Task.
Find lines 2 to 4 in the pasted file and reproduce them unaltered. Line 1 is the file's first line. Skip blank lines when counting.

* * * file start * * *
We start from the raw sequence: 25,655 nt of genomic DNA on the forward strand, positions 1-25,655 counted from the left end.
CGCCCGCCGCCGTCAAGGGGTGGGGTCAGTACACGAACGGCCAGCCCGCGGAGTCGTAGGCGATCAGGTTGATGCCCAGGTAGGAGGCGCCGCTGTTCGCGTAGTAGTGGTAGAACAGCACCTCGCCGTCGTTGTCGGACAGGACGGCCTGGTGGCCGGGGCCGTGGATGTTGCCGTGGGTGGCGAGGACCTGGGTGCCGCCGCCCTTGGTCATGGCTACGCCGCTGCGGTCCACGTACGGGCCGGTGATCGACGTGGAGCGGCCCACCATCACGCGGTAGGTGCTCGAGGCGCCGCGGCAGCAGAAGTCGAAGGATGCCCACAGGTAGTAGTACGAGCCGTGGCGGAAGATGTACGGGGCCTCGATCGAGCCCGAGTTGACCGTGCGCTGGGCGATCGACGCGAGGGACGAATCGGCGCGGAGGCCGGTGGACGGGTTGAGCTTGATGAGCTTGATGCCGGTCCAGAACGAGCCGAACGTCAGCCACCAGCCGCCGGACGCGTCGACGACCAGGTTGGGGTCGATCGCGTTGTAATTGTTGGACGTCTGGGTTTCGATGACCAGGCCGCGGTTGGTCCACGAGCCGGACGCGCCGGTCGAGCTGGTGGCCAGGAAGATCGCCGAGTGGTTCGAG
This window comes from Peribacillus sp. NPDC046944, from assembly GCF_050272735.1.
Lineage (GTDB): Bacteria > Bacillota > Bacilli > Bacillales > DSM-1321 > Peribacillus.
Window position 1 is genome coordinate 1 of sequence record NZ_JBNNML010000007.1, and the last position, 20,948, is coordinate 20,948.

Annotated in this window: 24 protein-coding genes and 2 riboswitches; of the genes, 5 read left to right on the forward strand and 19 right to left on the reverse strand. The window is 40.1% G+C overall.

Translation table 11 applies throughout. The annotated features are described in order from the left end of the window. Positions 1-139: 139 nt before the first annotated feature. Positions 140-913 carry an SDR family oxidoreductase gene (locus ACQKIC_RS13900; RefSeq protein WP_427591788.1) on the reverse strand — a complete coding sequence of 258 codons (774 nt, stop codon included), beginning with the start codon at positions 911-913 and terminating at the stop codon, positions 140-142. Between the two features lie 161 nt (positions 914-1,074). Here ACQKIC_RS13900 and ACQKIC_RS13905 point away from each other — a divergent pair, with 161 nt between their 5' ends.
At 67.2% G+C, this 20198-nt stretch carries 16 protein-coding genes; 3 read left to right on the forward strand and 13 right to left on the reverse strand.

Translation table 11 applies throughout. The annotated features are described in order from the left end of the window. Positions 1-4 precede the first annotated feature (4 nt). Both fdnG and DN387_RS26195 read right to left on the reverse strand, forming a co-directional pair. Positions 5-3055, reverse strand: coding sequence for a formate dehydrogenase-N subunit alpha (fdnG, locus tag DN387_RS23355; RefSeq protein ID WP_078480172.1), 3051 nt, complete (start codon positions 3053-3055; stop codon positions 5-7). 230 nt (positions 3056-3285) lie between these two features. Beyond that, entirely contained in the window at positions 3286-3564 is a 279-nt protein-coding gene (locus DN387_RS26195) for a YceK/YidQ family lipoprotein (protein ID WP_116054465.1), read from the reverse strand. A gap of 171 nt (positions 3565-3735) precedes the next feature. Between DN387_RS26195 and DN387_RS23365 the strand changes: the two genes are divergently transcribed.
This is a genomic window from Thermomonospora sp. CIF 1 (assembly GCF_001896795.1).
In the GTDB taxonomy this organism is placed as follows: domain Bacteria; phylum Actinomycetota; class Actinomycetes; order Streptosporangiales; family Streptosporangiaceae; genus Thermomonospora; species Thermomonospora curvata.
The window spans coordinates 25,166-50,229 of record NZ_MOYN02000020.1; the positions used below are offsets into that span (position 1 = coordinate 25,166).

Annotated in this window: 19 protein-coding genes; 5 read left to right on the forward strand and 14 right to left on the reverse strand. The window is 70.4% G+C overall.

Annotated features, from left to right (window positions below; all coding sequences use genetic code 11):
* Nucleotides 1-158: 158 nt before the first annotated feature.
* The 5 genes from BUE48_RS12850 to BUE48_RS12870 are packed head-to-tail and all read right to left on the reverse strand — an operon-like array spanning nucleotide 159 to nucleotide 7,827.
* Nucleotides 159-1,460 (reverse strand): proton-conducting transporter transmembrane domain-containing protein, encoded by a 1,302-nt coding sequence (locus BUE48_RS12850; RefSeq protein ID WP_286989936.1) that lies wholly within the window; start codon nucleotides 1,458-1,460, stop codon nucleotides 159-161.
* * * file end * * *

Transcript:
CGCCCGCCGCCGTCAAGGGGTGGGGTCAGTACACGAACGGCCAGCCCGCGGAGTCGTAGGCGATCAGGTTGATGCCCAGGTAGGAGGCGCCGCTGTTCGCGTAGTAGTGGTAGAACAGCACCTCGCCGTCGTTGTCGGACAGGACGGCCTGGTGGCCGGGGCCGTGGATGTTGCCGTGGGTGGCGAGGACCTGGGTGCCGCCGCCCTTGGTCATGGCTACGCCGCTGCGGTCCACGTACGGGCCGGTGATCGACGTGGAGCGGCCCACCATCACGCGGTAGGTGCTCGAGGCGCCGCGGCAGCAGAAGTCGAAGGATGCCCACAGGTAGTAGTACGAGCCGTGGCGGAAGATGTACGGGGCCTCGATCGAGCCCGAGTTGACCGTGCGCTGGGCGATCGACGCGAGGGACGAATCGGCGCGGAGGCCGGTGGACGGGTTGAGCTTGATGAGCTTGATGCCGGTCCAGAACGAGCCGAACGTCAGCCACCAGCCGCCGGACGCGTCGACGACCAGGTTGGGGTCGATCGCGTTGTAATTGTTGGACGTCTGGGTTTCGATGACCAGGCCGCGGTTGGTCCACGAGCCGGACGCGCCGGTCGAGCTGGTGGCCAGGAAGATCGCCGAGTGGTTCGAG
This window comes from Peribacillus sp. NPDC046944, from assembly GCF_050272735.1.
Lineage (GTDB): Bacteria > Bacillota > Bacilli > Bacillales > DSM-1321 > Peribacillus.